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Art cold? I am cold myself. Where is this straw, my fellow? The art of our necessities is strange, That can make vile things precious. Come, your hovel.

Lear, A. 3, S. 2.

His demand
Springs not from Edward's well-meant honest love,



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Told of a thousand warlike French,
That were embattled and rank'd in Kent.

King John, A. 4, S. 2.

Some news is come, That turns their countenances.

. . Coriobanus, A. 4, S. 6i

NIGHT 'Tis now the very witching time of night; When church-yards yawn, and hell itfelf breathes

out Contagion to this world : now could I drink hor

And do such business as the bitter day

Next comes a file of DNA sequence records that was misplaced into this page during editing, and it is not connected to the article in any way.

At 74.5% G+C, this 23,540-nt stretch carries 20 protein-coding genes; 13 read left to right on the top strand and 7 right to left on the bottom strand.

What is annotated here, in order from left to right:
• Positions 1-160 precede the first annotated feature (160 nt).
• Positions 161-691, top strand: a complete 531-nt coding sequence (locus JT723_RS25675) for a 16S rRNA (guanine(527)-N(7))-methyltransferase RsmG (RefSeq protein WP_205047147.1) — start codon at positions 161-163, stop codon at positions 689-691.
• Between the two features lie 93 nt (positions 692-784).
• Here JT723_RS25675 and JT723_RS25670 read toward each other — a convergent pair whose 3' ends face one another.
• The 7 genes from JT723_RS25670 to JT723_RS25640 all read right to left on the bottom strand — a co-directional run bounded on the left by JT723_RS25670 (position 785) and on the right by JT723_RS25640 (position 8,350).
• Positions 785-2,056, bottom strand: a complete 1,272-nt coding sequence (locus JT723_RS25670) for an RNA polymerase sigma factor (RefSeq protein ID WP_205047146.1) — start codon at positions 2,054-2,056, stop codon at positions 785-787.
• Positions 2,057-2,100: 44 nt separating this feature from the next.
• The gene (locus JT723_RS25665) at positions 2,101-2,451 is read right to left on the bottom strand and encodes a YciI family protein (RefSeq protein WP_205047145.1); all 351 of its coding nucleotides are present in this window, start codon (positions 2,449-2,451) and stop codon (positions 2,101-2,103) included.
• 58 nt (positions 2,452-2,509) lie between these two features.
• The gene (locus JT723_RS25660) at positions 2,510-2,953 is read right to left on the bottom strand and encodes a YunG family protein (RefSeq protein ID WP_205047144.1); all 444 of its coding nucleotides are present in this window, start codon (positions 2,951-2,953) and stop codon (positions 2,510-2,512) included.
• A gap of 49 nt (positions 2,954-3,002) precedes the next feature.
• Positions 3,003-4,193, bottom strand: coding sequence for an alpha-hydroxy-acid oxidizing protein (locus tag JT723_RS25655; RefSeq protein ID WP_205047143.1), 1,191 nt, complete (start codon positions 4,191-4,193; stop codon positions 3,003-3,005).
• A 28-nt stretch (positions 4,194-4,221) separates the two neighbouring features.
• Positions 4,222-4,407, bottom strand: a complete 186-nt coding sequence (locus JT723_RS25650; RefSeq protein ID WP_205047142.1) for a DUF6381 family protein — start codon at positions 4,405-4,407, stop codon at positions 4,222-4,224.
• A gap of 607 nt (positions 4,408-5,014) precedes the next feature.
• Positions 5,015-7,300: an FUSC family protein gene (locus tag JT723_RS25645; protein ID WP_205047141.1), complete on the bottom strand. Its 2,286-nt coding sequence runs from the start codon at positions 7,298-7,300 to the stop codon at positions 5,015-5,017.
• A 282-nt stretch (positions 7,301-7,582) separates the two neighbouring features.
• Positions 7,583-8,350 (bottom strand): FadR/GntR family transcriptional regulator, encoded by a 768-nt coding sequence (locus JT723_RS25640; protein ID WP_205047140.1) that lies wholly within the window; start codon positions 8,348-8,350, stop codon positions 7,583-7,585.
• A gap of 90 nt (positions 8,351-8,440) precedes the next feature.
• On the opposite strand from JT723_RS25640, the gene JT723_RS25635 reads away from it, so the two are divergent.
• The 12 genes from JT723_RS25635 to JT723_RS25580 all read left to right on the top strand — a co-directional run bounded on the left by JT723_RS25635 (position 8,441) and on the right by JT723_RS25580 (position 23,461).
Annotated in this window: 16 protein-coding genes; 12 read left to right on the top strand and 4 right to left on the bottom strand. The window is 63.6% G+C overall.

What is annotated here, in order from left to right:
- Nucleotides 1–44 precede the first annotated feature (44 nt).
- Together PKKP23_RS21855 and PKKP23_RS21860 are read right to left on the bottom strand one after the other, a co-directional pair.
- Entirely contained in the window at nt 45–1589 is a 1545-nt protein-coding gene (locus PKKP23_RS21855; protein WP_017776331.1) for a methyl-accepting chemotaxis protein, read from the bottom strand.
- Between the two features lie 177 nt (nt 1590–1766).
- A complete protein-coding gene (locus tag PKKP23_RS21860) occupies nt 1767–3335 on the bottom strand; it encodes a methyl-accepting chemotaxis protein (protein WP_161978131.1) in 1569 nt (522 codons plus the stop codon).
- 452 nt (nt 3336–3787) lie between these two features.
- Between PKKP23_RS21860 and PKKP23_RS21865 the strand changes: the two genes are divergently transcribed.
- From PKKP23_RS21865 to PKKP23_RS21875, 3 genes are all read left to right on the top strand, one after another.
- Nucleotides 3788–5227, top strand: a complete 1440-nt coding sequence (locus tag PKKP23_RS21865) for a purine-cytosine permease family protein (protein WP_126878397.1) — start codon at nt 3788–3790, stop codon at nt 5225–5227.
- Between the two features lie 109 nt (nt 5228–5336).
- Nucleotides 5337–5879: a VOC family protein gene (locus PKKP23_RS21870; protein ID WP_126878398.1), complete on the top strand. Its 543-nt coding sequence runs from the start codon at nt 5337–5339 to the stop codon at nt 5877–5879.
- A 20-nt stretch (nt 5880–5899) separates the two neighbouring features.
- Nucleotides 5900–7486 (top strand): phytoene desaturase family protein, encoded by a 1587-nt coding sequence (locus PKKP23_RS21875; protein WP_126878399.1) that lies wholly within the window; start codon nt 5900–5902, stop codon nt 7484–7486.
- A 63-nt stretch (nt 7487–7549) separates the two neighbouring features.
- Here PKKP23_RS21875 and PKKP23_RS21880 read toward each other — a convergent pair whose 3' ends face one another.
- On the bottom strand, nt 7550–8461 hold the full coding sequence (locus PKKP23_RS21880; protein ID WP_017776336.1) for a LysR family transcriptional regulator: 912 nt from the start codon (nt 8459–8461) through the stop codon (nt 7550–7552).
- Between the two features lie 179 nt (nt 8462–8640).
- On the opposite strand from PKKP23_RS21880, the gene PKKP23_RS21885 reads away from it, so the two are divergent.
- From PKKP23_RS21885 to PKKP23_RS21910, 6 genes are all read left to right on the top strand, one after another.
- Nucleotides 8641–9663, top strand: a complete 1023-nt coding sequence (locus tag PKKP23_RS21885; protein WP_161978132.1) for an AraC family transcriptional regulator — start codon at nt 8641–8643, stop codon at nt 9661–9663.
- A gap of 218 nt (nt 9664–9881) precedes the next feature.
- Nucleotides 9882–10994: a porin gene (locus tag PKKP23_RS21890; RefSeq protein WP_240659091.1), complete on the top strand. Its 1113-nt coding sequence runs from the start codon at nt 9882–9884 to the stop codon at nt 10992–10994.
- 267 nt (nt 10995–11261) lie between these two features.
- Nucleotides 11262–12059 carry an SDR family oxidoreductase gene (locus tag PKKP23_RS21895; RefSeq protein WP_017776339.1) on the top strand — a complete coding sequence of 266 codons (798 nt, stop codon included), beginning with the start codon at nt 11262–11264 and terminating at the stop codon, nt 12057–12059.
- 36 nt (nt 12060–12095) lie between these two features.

Would quake to look on.
Now it is the time of night, ..
That the graves, all gaping wide,
Every one lets forth his fpright,
In the church-way paths to glide.

Midsummer Night's Dream, A. 5, S. 2.
The iron tongue of midnight hath told twelve: ..
This palpable gross play hath well beguild
The heavy gait of night..

Midsummer Night's Dream, A. 5, S. 1. -- Night's fwift dragons cut the clouds full fasts And yonder shines Aurora's harbinger; At whose approach, ghosts, wandering here and there, Troop home to church-yards.

Midsummer Night's Dream, A. 3, S. 2.

Some news is come, . That turns their countenances. 1 i. c. That renders their aspect four. This allusion to the acefcence of milk occurs again in Timon of Athens.

MALONE. I cannot think that turns has, in this place, anything to do with four. It only means that the news had affected them--that they changed countenance on it

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